What's the Big Deal?
The INF deal was big, in fact, but we can realize its importance only if we take a look at the international situation in the mid-1970s. By that time, the two superpowers had roughly achieved strategic parity after three decades of the overwhelming dominance of the US in nuclear force.
While the Cold War between the United States and the Soviet Union was going through a period of détente, Washington began to modify its forward-based system in Europe with submarine-launched and intermediate-range ballistic missiles. This was seen as a cause for concern in Moscow, which responded by upgrading the aging missiles on its Western flank with state-of-the-art weapons, classified by NATO as SS-20 "Pioneer." These strategic nukes allowed the Soviet Union to place all major facilities in Western Europe in its crosshairs, thus obtaining a perceived military advantage in Europe.
After Moscow's move had made waves in the West, particularly in Germany, NATO adopted a "double-track" decision to deploy Pershing II and Tomahawk missiles in its Western European member countries while at the same time talk the USSR into limiting its European nuclear weapons.
Years of negotiations have come to a political deadlock until Mikhail Gorbachev, a vocal proponent of global nuclear disarmament, concluded the INF Treaty with Ronald Reagan in 1987. According to the deal, the United States and the USSR pledged to terminate their nuclear and conventional missiles and their launchers with ranges of 500-1,000 km and 1,000-5,500 km. The ban between Moscow and Washington resulted in 2,692 missiles being destroyed by the treaty's deadline of June 1, 1991.
In addition, then-Secretary of State James Baker promised that NATO would not expand "one inch eastwards" towards the Soviet Union's borders.
At the time, the signing of the pact was widely seen in the Soviet Union as an act of good will (if not a concession) from Gorbachev as he additionally vowed to eliminate the Oka ballistic missiles (NATO designation SS-23 Spider), whose range was just below 500km and which therefore were not compatible with the original pact.
More importantly, however, the INF Treaty became an unprecedented step in trimming nuclear arsenals and defusing Cold War tensions, as well as the first agreement to stipulate an actual reduction in nuclear arms rather than simply curbing their proliferation.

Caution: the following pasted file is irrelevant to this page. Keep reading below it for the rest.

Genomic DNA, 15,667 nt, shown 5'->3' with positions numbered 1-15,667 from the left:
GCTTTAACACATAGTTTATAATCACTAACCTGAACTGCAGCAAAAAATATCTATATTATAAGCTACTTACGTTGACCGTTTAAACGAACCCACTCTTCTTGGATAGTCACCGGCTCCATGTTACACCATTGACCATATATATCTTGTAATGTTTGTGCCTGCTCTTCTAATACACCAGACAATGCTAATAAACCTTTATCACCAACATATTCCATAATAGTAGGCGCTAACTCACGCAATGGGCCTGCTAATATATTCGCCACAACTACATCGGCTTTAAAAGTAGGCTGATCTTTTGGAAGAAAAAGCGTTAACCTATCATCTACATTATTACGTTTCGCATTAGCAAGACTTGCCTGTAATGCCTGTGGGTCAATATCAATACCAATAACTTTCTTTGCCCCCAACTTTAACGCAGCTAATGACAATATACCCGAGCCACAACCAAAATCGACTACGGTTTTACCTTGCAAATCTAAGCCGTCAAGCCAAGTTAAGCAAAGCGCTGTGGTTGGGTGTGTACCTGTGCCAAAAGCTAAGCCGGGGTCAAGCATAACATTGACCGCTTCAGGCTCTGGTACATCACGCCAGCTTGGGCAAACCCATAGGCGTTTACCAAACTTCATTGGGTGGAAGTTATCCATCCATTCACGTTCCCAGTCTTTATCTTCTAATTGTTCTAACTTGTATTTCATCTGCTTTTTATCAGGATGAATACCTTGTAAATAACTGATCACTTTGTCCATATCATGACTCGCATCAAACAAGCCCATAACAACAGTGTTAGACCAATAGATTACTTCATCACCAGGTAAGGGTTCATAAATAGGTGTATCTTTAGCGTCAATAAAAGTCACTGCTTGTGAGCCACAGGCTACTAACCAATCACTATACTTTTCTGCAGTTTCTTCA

But this week, Donald Trump's latest itch for killing off international agreements led to him announcing the US withdrawal from the landmark treaty. The POTUS gave several explanations at a time and first off, he accused Russia of breaching the pact "for many years." His allegations come on the heels of previous claims from US hawks that Russia's new 9M729 ground-based cruise missile system violates the INF Treaty because it gives Russia the possibility of launching a nuclear strike in Europe with little or no notice.
What Donald Trump also hinted at is that the deal doesn't affect China in any way, tying the hands of his officials in response to Beijing's military buildup in the Western Pacific. As China has yet to place its signature on the agreement, it isn't obliged to limit neither the development nor proliferation of intermediate-range nuclear missiles.
"Unless Russia comes to us and China comes to us and they all come to us and they say, ‘Let's all of us get smart and let's none of us develop those weapons,' but if Russia's doing it and if China's doing it and we're adhering to the agreement, that's unacceptable," Donald Trump said at a campaign rally in Nevada, boasting that he had a lot of cash "to play with our military."
Moscow Hits Back
Russia commented on Trump's intention to scrap the pact by citing Washington's dreams of a unipolar world. Deputy Foreign Minister Sergei Ryabkov accused Trump of "blackmailing" and said that there is no substance to the US's claims that Russia is violating the INF treaty.
Russian lawmaker Alexey Pushkov views the US's looming pullout of the deal as yet another blow to the global system of security, coming on the heels of its 2001 exit from the Anti-Ballistic Missile Treaty.
Moscow notes that the Russian missiles that allegedly violate the pact correspond to its obligations under the treaty and have not been upgraded and tested for the prohibited ranges. Russia went on to voice its own doubts over Washington's compliance with the treaty, particularly over the ground-based deployment of Aegis Ashore systems in Romania and Poland, which can be used to launch medium-range Tomahawk missiles.
Moreover, Russia stresses, US unmanned aerial vehicles or armed drones also fall under the INF Treaty definition of ground-launched cruise missiles as their flight ranges (1,100 km) and lack of pilot mean that drones of this type are similar to shorter-range cruise missiles.
In June, the defense ministry said in a statement that the United States was seeking a pretext to leave the treaty in a bid to gain the upper-hand in European security. This could be achieved by deploying missiles in Central and Eastern Europe with shorter flight time to Russian targets — something that would be a great advantage in the event of a potential nuclear conflict with Moscow.